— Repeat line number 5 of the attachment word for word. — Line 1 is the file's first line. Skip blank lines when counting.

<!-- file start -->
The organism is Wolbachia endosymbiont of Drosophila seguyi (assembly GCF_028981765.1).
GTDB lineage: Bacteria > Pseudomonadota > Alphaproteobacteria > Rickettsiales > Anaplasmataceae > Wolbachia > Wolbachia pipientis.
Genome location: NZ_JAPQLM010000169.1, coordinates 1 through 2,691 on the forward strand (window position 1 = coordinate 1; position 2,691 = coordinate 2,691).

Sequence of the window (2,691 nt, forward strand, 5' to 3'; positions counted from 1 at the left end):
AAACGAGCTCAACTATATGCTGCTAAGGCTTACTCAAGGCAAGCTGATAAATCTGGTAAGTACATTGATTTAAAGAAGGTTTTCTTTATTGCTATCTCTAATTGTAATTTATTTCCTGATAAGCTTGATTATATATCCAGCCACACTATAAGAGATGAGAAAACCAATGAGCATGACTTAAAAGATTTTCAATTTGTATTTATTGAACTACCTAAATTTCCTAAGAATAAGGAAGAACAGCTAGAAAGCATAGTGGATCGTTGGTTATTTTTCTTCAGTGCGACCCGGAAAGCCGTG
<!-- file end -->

AAACGAGCTCAACTATATGCTGCTAAGGCTTACTCAAGGCAAGCTGATAAATCTGGTAAGTACATTGATTTAAAGAAGGTTTTCTTTATTGCTATCTCTAATTGTAATTTATTTCCTGATAAGCTTGATTATATATCCAGCCACACTATAAGAGATGAGAAAACCAATGAGCATGACTTAAAAGATTTTCAATTTGTATTTATTGAACTACCTAAATTTCCTAAGAATAAGGAAGAACAGCTAGAAAGCATAGTGGATCGTTGGTTATTTTTCTTCAGTGCGACCCGGAAAGCCGTG